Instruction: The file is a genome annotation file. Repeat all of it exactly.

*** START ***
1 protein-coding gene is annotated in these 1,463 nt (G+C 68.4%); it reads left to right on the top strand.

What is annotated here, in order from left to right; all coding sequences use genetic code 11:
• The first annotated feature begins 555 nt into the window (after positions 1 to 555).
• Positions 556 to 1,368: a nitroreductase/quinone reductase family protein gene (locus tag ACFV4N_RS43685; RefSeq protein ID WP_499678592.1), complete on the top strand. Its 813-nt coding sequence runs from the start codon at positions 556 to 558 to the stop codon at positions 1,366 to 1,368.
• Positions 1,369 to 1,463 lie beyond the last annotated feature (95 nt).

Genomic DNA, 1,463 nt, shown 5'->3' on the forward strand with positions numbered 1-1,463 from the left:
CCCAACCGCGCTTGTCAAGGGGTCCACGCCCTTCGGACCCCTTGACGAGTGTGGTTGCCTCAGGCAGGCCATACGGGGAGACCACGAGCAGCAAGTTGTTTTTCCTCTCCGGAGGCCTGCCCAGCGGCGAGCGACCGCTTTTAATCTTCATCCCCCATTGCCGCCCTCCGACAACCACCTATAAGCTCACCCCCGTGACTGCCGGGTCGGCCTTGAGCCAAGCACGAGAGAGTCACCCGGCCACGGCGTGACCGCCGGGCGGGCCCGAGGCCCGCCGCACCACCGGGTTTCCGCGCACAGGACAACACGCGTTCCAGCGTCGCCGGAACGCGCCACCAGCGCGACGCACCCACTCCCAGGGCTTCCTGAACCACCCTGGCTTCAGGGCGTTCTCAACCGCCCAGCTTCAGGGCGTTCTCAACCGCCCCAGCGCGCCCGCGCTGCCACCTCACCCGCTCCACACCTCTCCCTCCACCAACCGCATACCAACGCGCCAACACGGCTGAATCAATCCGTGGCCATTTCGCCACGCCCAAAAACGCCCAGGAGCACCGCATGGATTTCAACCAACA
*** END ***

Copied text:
1 protein-coding gene is annotated in these 1,463 nt (G+C 68.4%); it reads left to right on the top strand.

What is annotated here, in order from left to right; all coding sequences use genetic code 11:
• The first annotated feature begins 555 nt into the window (after positions 1 to 555).
• Positions 556 to 1,368: a nitroreductase/quinone reductase family protein gene (locus tag ACFV4N_RS43685; RefSeq protein ID WP_499678592.1), complete on the top strand. Its 813-nt coding sequence runs from the start codon at positions 556 to 558 to the stop codon at positions 1,366 to 1,368.
• Positions 1,369 to 1,463 lie beyond the last annotated feature (95 nt).

Genomic DNA, 1,463 nt, shown 5'->3' on the forward strand with positions numbered 1-1,463 from the left:
CCCAACCGCGCTTGTCAAGGGGTCCACGCCCTTCGGACCCCTTGACGAGTGTGGTTGCCTCAGGCAGGCCATACGGGGAGACCACGAGCAGCAAGTTGTTTTTCCTCTCCGGAGGCCTGCCCAGCGGCGAGCGACCGCTTTTAATCTTCATCCCCCATTGCCGCCCTCCGACAACCACCTATAAGCTCACCCCCGTGACTGCCGGGTCGGCCTTGAGCCAAGCACGAGAGAGTCACCCGGCCACGGCGTGACCGCCGGGCGGGCCCGAGGCCCGCCGCACCACCGGGTTTCCGCGCACAGGACAACACGCGTTCCAGCGTCGCCGGAACGCGCCACCAGCGCGACGCACCCACTCCCAGGGCTTCCTGAACCACCCTGGCTTCAGGGCGTTCTCAACCGCCCAGCTTCAGGGCGTTCTCAACCGCCCCAGCGCGCCCGCGCTGCCACCTCACCCGCTCCACACCTCTCCCTCCACCAACCGCATACCAACGCGCCAACACGGCTGAATCAATCCGTGGCCATTTCGCCACGCCCAAAAACGCCCAGGAGCACCGCATGGATTTCAACCAACA